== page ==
After six months of President Biden in office, and repeatedly dashed hopes at a nuclear deal with Iran, failing to come to an agreement means instead of lifting sanctions the U.S. is considering putting restrictions on oil sales between Iran and China. This week, U.S. officials told the Wall Street Journal that new sanctions could go into effect if Iran does not agree to a nuclear deal. The U.S. hopes that by threatening one of Iran’s most important markets, owing to the current sanctions, it will put pressure on Iran to come to a nuclear agreement sooner rather than later.
The U.S. has been working with European and international partners in Vienna in recent months in an effort to restore the 2015 Joint Comprehensive Plan of Action (JCPOA), reducing sanctions on the country’s oil sales in return for nuclear cooperation.
At present, Iran exports around a million barrels a day of crude to China, in a growing trade route that’s been overlooked by the U.S. as nuclear talks looked increasingly promising. However, the U.S. may persuade Iran’s top importer, as well as another major importer India, to cut imports from the oil-rich state.
However, nuclear talks between the two countries are expected to be on hold until at least August after Iran’s new president, Ebrahim Raisi, is sworn into office at the beginning of the month. After this, a seventh-round of negotiations is expected to take place in Vienna to attempt an agreement on nuclear deal and sanction reductions, according to officials.
Related: Oil Rallies After Poor Open Sanctions have been in place on Iranian oil since President Donald Trump removed the JCPOA in 2018, leading to Iran breaking the agreement’s nuclear covenants in response.
But Iran looks to be in no rush to curb its nuclear activities as Tehran has reached near purity in its enriched uranium, which would make it possible to create atomic weapons, as well as preparing the foundations to bring thousands of centrifuges online in 2021.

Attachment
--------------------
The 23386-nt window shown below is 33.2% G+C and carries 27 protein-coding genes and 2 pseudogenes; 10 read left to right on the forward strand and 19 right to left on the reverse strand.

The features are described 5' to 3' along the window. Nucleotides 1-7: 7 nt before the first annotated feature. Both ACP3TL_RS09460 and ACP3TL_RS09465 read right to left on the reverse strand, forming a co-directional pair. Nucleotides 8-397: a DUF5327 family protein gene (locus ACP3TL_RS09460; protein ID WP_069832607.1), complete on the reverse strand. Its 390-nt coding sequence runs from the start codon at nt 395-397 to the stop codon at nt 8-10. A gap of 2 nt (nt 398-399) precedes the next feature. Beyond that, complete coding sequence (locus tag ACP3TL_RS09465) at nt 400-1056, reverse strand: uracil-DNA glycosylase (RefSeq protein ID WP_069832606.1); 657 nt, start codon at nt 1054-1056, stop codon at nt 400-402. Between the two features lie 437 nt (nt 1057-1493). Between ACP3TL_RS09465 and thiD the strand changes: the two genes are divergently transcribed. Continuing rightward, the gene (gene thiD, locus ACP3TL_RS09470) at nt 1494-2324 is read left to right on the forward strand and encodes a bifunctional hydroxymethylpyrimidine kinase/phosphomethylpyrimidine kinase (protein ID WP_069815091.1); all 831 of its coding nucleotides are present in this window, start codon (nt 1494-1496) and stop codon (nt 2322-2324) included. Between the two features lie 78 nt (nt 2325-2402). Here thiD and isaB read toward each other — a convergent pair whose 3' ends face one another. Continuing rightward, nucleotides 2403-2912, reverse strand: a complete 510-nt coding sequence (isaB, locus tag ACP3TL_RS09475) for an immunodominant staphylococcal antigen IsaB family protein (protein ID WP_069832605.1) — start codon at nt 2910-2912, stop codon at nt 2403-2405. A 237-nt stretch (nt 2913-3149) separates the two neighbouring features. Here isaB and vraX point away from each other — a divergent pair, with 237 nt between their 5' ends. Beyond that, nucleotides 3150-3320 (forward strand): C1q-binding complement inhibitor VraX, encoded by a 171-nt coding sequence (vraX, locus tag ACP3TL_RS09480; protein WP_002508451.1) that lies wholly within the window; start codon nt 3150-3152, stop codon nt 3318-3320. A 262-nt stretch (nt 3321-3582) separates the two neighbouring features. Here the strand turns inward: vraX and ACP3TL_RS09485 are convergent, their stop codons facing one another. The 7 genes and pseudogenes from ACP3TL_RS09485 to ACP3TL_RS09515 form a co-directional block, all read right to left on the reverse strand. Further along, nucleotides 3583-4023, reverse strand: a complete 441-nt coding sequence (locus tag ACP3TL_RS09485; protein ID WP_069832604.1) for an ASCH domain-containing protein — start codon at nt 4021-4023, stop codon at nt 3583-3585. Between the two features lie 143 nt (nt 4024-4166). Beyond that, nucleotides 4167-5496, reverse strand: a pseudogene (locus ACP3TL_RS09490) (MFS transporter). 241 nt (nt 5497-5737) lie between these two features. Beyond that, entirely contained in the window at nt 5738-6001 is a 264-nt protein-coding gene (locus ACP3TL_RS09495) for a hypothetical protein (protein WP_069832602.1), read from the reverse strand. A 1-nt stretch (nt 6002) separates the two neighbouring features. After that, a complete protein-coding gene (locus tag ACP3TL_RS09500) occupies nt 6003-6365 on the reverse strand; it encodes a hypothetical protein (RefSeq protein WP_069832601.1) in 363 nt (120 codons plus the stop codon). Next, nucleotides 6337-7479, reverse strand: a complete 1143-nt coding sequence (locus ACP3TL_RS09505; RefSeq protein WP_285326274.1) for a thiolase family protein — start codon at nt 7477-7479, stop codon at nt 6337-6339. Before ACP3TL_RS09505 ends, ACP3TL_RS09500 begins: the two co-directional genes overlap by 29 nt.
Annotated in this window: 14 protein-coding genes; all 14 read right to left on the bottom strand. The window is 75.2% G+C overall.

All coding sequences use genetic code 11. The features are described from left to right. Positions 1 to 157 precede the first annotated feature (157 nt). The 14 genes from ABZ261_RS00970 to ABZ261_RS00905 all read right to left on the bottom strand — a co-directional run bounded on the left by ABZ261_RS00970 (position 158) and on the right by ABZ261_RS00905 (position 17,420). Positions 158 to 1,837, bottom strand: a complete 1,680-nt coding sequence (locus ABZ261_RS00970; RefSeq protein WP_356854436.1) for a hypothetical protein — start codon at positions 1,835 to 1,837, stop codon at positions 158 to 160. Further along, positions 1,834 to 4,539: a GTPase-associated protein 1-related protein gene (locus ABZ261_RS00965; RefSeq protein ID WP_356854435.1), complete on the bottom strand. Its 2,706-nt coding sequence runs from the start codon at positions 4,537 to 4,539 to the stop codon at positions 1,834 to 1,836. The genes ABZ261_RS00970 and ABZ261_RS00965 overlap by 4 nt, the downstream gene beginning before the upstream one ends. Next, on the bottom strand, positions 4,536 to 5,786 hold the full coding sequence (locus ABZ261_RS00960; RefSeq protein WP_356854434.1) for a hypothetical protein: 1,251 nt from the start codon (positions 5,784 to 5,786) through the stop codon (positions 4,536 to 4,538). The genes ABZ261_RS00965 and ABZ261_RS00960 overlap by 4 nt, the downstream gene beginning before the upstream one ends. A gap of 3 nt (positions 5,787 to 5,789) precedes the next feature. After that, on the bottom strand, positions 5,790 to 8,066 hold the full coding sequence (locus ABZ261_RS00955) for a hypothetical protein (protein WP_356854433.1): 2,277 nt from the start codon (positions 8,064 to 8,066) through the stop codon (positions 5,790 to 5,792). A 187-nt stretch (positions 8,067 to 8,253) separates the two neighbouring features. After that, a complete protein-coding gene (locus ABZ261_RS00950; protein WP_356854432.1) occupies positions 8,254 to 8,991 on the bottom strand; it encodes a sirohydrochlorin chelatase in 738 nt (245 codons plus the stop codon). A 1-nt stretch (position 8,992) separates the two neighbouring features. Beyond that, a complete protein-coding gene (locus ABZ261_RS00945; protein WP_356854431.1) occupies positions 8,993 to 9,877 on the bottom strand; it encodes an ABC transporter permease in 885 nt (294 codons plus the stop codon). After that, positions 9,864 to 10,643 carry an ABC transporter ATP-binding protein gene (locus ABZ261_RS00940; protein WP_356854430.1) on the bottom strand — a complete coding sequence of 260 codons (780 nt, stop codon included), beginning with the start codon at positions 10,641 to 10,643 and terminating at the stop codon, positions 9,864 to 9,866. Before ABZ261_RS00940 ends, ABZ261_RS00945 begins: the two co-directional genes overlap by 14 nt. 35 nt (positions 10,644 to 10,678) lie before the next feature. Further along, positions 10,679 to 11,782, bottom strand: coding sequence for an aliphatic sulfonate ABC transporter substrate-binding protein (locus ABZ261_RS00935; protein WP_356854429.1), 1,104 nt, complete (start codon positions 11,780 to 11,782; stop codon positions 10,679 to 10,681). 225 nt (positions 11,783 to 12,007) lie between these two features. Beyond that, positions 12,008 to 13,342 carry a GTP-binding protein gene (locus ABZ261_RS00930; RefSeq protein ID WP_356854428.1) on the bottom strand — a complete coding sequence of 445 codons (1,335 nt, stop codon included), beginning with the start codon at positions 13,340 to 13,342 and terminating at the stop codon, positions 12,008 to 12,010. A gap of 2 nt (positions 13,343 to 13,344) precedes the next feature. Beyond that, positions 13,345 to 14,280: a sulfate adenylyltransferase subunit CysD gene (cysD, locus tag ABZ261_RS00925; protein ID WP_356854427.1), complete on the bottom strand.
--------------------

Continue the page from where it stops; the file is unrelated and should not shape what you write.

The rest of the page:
Despite nuclear progress, president-elect Ebrahim Raisi has shown enthusiasm around a nuclear deal, which would mean atomic caps and once again abandoning many of the country’s nuclear projects.
But the U.S. and the rest of the world are growing impatient as Iran has been misleading on agreement progress in recent months. Just last month outgoing President Hassan Rouhani's chief of staff Mahmoud Vaezi stated that the U.S. had agreed to remove all sanctions on Iranian oil and shipping.
"An agreement has been reached to remove all insurance, oil and shipping sanctions that were imposed by Trump," Vaezi stated to the Iranian media. "About 1,040 Trump-era sanctions will be lifted under the agreement. It was also agreed to lift some sanctions on individuals and members of the supreme leader's inner circle.
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However, in response to the statement, Washington was adamant that no sanctions would be removed until a nuclear deal had been reached.
Despite several delays and more hurdles than expected, U.S. State Department spokesman Ned Price stated, "This process is not indefinite," "There will come a point where our calculus will change, where the gains that Iran is able to make in its nuclear programme, the benefits it accrues might one day outweigh the benefit that the international community would accrue from a mutual return to compliance with the JCPOA."
And the P5+1, US, the UK, France, Germany, Russia, and China are pushing for that agreement to happen under Iran’s new government this August while momentum on a deal is still strong.
By Felicity Bradstock for Oilprice.com
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The threat of sanctions will neither stop China continuing to import discounted Iranian crude nor would they bring Iran to the negotiating table without US sanctions are lifted first.
A lifting of US sanctions won’t see the light of day even by 2023 or ever. The reason is that the positions of the United States and Iran are irreconcilable.
Dr Mamdouh G Salameh
International Oil Economist
Visiting Professor of Energy Economics at ESCP Europe Business School, London